This is when some sort of magic starts to happen. Over the next half hour, with no apparent direction, revelers flap their arms and pretend to fly around in circles, play tag, dance at random intervals, engage in staring contests, hum the theme from Super Mario (more or less), go hide elsewhere in the park, form a spontaneous line to spank their beloved leader as she crawls between their legs, and finally, carry her bodily to her waiting birthday cake, where they summarily deposit her butt-first into it… and of course, must then sing “Happy Birthday.” Maybe just one more dance party, the crowd seems to decide. Much applause follows for super-special birthday-girl Monica who has rightfully earned it by pulling off this ridiculous, puzzling, and joyful spectacle. Then the magical shenanigans are over. One by one, people in the crowd pull out their earbuds.

You knew there was a big reveal, didn’t you? Well, keep reading!

Several Posts in One

I got new glasses today. They are blue, with tiny stars on the arms. I’m don’t quite like them as much as I expected to, but part of that is the new even stronger prescription. The world feels just that much further away (but -9 will do that to anybody). My right eye is worse than my left and so the recurring perception is that my glasses are uneven, and so I’ll start to adjust them before realizing “oops, these were freshly fitted just earlier today.” But, well, they are blue.

Also found out today Consumating will be going offline for good in about a month. This is sad for a number of reasons. I’ve met a lot of people through Consumating, good friends. There’s also a lot of people I like that I just… never really hung out with. But could have! Some who live across the country, who I might have someday met, who I probably never will. The community (and there is a community, in this instance) is being broken up. I’ve been archiving some of my old stuff that I wrote, although now that I’ve read Waxy’s writeup on CNET’s Consu-killing decision I realize I didn’t have to. I gave lots of tags, thumbed up every question for a couple people, and wrote some nice notes. It’s not that I think that’s important, it’s just that I’m sad I didn’t take as much out of it as I could’ve. Life is short. This post isn't. Keep reading…

Why I Do Web Design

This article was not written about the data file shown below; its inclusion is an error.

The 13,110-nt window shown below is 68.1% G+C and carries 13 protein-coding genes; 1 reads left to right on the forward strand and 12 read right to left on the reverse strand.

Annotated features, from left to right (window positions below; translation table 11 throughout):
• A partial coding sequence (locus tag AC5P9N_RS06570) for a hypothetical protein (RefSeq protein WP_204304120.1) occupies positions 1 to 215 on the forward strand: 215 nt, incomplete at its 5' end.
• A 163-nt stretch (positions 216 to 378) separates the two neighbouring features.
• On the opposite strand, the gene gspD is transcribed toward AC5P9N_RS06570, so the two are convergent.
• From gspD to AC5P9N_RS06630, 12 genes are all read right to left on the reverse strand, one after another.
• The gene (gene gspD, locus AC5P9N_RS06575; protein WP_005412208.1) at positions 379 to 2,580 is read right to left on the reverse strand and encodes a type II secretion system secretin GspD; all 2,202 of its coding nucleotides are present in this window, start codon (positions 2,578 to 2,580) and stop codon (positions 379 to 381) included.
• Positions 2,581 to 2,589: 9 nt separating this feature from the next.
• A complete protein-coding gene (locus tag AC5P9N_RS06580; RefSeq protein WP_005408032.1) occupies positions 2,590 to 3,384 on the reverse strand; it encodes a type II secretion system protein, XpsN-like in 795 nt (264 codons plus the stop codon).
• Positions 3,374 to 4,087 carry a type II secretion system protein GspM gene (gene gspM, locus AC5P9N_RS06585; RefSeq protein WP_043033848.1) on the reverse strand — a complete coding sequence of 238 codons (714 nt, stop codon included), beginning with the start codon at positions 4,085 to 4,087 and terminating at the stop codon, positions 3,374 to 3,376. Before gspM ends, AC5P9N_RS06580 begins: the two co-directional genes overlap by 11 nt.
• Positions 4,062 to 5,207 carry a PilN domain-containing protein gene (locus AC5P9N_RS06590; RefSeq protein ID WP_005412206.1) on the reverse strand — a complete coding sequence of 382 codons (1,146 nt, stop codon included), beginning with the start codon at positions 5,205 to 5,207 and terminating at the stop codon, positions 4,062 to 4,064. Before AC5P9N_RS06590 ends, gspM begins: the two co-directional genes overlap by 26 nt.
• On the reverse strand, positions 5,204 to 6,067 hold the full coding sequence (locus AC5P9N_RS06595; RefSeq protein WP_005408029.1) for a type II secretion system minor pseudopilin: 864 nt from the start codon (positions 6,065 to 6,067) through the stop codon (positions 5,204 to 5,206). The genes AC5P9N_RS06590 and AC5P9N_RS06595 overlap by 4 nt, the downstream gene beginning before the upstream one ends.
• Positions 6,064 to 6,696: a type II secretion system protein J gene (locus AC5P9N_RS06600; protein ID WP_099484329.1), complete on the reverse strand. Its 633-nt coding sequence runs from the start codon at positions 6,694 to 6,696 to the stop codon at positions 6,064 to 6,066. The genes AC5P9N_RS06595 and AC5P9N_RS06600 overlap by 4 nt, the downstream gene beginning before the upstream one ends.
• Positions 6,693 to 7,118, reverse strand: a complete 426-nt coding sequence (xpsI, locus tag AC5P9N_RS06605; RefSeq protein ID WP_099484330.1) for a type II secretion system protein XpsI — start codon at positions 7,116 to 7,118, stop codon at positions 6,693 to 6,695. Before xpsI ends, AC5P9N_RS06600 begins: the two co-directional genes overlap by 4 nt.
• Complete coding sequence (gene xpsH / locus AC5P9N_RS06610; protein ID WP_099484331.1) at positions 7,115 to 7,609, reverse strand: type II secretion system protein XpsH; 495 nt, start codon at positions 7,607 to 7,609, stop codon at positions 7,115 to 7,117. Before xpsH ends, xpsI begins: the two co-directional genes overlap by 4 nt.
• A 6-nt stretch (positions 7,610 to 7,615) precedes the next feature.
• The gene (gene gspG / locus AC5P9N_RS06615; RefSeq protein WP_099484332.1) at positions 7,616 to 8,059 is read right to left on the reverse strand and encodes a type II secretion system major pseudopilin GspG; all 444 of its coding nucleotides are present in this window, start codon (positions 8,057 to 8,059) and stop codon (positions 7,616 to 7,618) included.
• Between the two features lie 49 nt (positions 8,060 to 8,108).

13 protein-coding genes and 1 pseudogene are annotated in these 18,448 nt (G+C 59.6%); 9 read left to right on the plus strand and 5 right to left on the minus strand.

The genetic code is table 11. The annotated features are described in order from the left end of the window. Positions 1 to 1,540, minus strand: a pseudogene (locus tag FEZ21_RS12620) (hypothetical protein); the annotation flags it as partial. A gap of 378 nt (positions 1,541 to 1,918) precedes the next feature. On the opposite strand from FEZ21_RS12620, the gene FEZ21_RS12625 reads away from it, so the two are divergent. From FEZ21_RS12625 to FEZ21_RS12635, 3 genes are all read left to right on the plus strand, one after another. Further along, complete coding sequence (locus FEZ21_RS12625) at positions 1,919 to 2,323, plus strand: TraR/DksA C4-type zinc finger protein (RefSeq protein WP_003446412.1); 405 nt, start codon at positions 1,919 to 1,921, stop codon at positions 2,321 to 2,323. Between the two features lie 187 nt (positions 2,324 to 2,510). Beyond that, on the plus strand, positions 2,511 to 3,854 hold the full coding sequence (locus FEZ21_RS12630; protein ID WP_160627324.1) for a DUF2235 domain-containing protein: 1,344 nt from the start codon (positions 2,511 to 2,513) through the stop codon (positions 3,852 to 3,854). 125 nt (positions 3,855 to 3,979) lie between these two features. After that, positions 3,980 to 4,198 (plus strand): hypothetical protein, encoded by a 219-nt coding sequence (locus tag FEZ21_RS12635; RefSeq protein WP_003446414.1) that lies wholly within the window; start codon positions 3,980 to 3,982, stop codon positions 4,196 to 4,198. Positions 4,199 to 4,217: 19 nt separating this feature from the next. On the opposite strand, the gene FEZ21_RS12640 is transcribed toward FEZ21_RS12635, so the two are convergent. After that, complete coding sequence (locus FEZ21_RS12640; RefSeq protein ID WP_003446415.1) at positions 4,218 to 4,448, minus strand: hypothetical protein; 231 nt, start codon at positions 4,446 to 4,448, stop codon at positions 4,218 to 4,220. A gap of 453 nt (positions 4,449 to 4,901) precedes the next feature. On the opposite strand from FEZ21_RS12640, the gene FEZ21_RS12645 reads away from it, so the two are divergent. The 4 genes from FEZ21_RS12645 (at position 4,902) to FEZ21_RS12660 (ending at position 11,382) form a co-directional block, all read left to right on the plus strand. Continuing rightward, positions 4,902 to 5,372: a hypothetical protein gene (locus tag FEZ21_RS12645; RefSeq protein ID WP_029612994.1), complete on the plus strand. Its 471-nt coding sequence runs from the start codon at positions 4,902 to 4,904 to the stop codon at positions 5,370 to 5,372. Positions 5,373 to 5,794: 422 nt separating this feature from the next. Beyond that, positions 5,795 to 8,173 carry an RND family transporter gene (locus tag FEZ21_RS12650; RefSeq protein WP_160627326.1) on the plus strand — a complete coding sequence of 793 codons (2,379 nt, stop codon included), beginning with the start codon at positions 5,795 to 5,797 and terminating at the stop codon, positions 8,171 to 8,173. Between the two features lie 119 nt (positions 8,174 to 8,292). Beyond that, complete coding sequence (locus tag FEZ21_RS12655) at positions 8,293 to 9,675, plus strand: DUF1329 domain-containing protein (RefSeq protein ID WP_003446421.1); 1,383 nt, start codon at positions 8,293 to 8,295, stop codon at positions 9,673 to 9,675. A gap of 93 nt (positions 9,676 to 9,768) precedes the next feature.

Often I’ve been asked, in the fifth hour of a project to improve some small thing on my GLOT, why I bother. Why not bother to actually update it, rather than improve something no one will notice anyways? Well, dammit, I notice. I notice that the Rubix cube doesn’t display correctly in Internet Explorer 6. I notice things that don’t match well, like the alignment of the contact form and me-photos. I know that the search was placed incorrectly and used borrowed CSS since I put the damn thing in. And so today, I fixed it. I fixed all of those things. Yet do I find satisfaction?

No. And here’s why: the web isn’t real. It’s not a tangible experience. Up until the moment someone pointed their browser at this particular website and saw this particular thing, it was just an idea. It was information, data stored in a machine of irrelevant location, and will go back to being there once that someone leaves. The data might be slightly different. It might be very different. But it’s still just data, and it doesn’t have a life of it’s own, it doesn’t DO anything that isn’t in its basic nature. It’s not even a thing, it’s an it.

Existential pontificating of digital existence complete. Back to the original question: why do it? Because it’s a challenge. Because it’s one I can usually accomplish, given enough time and tenacity. Because it fits my habits, sitting in front of a computer. Because it’s something I’m good at. Because it makes me feel like I did something. Because I can. And so there you have it: I do it because I can. Sometimes it seems like a pointless exercise. Often it is. But here you are, and for the moment, it’s real. Hm.